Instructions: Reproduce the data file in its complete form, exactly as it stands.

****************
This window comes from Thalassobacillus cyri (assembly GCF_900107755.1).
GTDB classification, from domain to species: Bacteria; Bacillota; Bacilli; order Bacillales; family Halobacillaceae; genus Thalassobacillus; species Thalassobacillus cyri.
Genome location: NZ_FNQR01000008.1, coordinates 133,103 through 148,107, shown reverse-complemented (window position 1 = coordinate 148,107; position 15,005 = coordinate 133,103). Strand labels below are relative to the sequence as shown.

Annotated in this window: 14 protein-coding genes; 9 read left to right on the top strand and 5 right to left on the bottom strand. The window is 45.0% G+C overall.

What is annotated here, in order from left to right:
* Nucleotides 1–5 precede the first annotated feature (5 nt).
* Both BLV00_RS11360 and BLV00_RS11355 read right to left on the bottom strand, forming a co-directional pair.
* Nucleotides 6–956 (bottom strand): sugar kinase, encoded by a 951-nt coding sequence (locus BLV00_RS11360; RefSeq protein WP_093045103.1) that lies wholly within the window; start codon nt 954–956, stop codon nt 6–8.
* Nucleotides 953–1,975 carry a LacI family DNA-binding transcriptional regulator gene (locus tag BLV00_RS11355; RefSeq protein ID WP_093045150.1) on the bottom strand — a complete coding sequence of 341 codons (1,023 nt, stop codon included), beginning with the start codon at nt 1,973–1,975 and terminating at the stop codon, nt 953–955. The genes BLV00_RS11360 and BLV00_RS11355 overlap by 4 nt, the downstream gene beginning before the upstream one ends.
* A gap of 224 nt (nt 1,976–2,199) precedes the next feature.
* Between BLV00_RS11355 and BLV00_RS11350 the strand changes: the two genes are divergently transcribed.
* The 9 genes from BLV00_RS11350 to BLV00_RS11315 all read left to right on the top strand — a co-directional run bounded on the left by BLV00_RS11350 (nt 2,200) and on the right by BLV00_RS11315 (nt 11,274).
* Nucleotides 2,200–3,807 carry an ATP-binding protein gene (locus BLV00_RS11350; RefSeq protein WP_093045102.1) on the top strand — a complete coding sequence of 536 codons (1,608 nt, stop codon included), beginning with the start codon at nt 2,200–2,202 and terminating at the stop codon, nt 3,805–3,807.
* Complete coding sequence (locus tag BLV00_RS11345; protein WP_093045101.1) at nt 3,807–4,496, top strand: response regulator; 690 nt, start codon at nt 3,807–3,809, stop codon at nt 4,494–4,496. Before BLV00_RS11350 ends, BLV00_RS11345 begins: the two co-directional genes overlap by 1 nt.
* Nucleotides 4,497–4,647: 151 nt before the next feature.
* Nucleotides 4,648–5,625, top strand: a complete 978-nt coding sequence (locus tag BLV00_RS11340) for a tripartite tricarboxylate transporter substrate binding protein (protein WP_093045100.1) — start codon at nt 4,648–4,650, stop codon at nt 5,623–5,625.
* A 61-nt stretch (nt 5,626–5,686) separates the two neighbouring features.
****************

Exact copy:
This window comes from Thalassobacillus cyri (assembly GCF_900107755.1).
GTDB classification, from domain to species: Bacteria; Bacillota; Bacilli; order Bacillales; family Halobacillaceae; genus Thalassobacillus; species Thalassobacillus cyri.
Genome location: NZ_FNQR01000008.1, coordinates 133,103 through 148,107, shown reverse-complemented (window position 1 = coordinate 148,107; position 15,005 = coordinate 133,103). Strand labels below are relative to the sequence as shown.

Annotated in this window: 14 protein-coding genes; 9 read left to right on the top strand and 5 right to left on the bottom strand. The window is 45.0% G+C overall.

What is annotated here, in order from left to right:
* Nucleotides 1–5 precede the first annotated feature (5 nt).
* Both BLV00_RS11360 and BLV00_RS11355 read right to left on the bottom strand, forming a co-directional pair.
* Nucleotides 6–956 (bottom strand): sugar kinase, encoded by a 951-nt coding sequence (locus BLV00_RS11360; RefSeq protein WP_093045103.1) that lies wholly within the window; start codon nt 954–956, stop codon nt 6–8.
* Nucleotides 953–1,975 carry a LacI family DNA-binding transcriptional regulator gene (locus tag BLV00_RS11355; RefSeq protein ID WP_093045150.1) on the bottom strand — a complete coding sequence of 341 codons (1,023 nt, stop codon included), beginning with the start codon at nt 1,973–1,975 and terminating at the stop codon, nt 953–955. The genes BLV00_RS11360 and BLV00_RS11355 overlap by 4 nt, the downstream gene beginning before the upstream one ends.
* A gap of 224 nt (nt 1,976–2,199) precedes the next feature.
* Between BLV00_RS11355 and BLV00_RS11350 the strand changes: the two genes are divergently transcribed.
* The 9 genes from BLV00_RS11350 to BLV00_RS11315 all read left to right on the top strand — a co-directional run bounded on the left by BLV00_RS11350 (nt 2,200) and on the right by BLV00_RS11315 (nt 11,274).
* Nucleotides 2,200–3,807 carry an ATP-binding protein gene (locus BLV00_RS11350; RefSeq protein WP_093045102.1) on the top strand — a complete coding sequence of 536 codons (1,608 nt, stop codon included), beginning with the start codon at nt 2,200–2,202 and terminating at the stop codon, nt 3,805–3,807.
* Complete coding sequence (locus tag BLV00_RS11345; protein WP_093045101.1) at nt 3,807–4,496, top strand: response regulator; 690 nt, start codon at nt 3,807–3,809, stop codon at nt 4,494–4,496. Before BLV00_RS11350 ends, BLV00_RS11345 begins: the two co-directional genes overlap by 1 nt.
* Nucleotides 4,497–4,647: 151 nt before the next feature.
* Nucleotides 4,648–5,625, top strand: a complete 978-nt coding sequence (locus tag BLV00_RS11340) for a tripartite tricarboxylate transporter substrate binding protein (protein WP_093045100.1) — start codon at nt 4,648–4,650, stop codon at nt 5,623–5,625.
* A 61-nt stretch (nt 5,626–5,686) separates the two neighbouring features.